In order to discuss engine overhauls, we should start by looking at a few regulations. FAR 43.2 requires any “person” [defined at FAR 1] that describes a product as being “overhauled” in any required maintenance record [defined at FAR 43.9] to have “[used] methods, techniques, and practices acceptable to the Administrator ...” Further, the product must have been “...disassembled, cleaned, inspected, repaired as necessary, and reassembled ...” After reassembly, the product must be “... tested in accordance with [FAA] approved [defined at FAR 1] standards and technical data [read overhaul agency such as a repair station], or in accordance with current standards and technical data acceptable to the Administrator, which have been developed and documented by the holder of the type certificate [read Lycoming or Continental for example]...”
For the sake of argument here let us agree that we are describing an “overhauled” engine, not a factory remanufactured engine. Additionally, there are no such legal overhauls as “top” or “bottom!” These are repairs because there is no data available that complies with FAR 43.2(a) concerning such work.
The first thing aircraft owners often consider when looking for an overhaul agency is if they are rated for the work. An FAA certificated powerplant mechanic can overhaul a complete engine and legally approve it for return to service. In fact, there are a number of engine overhaul shops that aren’t repair stations but rather operate with certificated mechanics.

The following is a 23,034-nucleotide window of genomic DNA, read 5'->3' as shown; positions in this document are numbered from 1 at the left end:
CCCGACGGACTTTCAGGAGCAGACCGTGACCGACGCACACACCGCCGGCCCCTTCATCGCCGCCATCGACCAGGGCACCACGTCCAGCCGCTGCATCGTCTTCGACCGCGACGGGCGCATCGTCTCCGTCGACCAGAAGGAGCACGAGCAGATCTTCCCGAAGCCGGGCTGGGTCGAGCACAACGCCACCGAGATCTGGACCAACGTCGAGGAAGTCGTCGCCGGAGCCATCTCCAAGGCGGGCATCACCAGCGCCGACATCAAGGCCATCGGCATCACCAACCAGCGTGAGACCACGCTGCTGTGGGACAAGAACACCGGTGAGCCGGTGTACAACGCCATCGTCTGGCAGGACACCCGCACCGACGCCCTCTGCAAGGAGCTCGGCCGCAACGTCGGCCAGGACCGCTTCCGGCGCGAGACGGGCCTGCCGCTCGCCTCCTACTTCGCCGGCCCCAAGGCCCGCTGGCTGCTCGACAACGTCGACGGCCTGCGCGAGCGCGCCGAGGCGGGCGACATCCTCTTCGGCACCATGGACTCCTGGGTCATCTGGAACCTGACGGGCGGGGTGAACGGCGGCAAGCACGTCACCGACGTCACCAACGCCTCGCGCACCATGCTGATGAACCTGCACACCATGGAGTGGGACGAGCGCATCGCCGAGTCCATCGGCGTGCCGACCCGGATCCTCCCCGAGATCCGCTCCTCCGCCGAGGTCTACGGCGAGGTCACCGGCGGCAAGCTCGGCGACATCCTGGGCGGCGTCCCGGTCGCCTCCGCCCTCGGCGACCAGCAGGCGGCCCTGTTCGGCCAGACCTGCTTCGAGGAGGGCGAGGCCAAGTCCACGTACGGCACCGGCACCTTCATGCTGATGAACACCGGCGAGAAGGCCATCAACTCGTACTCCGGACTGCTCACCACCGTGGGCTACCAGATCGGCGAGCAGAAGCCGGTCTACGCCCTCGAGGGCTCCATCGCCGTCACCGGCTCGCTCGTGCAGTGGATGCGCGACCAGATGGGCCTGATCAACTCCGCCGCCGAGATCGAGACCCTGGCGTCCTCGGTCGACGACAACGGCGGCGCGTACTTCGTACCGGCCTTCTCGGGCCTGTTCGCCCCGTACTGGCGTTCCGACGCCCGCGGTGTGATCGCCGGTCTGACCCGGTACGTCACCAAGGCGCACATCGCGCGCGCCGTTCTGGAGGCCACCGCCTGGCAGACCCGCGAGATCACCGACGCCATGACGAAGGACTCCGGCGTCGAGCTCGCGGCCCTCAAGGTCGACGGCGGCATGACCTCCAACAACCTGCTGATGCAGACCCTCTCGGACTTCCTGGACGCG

In the case of shops not operating as a repair station, often the only time the FAA gets involved with an individual mechanic is by specific complaint or an aircraft accident! In the case of problems with an overhaul, the FAA can not proceed against the company, only the individual.
Beware, the company may attempt to lay the blame at the feet of the mechanic who signed off the overhaul. It will cite FAR 43.7 laying the responsibility on the individual because the company is NOT certificated.
On the other hand, a repair station is held co-liable with their employees because FAR 145 requires a repair station to supervise the employees.
Because of this, many owners choose a rated repair station to perform their overhauls. (This does NOT imply that individual mechanics don’t perform quality overhauls!)
To avoid any problems, repair stations and individual mechanics alike should provide customers in writing up front exactly what technical data they intend to use to overhaul the engine. Further, owners may wish to get in writing exactly what minimum parts you will replace AND where you intend to get them from. Are the parts genuine factory parts, or are they going to be PMA parts? If you intend on using PMA parts, be sure to let the customer know up front. Even though use of PMA parts without the owner’s knowledge or consent is absolutely legal with respect to the FARs, it is good practice to let the customer know.
‘Inspected’ and ‘repaired as necessary’
Remember FAR 43.2 and the words “inspected” and “repaired as necessary?” Beware! Inspected and repaired as necessary in accordance with what? In accordance with FAA approved data OR the engine type certificate holder’s data?
FAR 43.9 describes the records required for “maintenance” [defined at FAR 1] which include “inspection, overhaul, repair ... and the replacement of parts.” Is this not what is required when overhauling an engine? You bet it is! The records for an engine overhaul MUST comply with FAR 43.9 for each of these activities. It would be perfectly legal for a certificated person under FAR 43.7 to sign a complete engine overhaul off for return-to-service with the simple statement, “I certify that I overhauled this engine in accordance with the [specific type certificate holder] overhaul manual number [show manual number].” All of the requirements of FAR 43.9 are met, i.e. description of the work performed [overhauled], and reference to [FAA] acceptable data [the TC holder’s overhaul manual].
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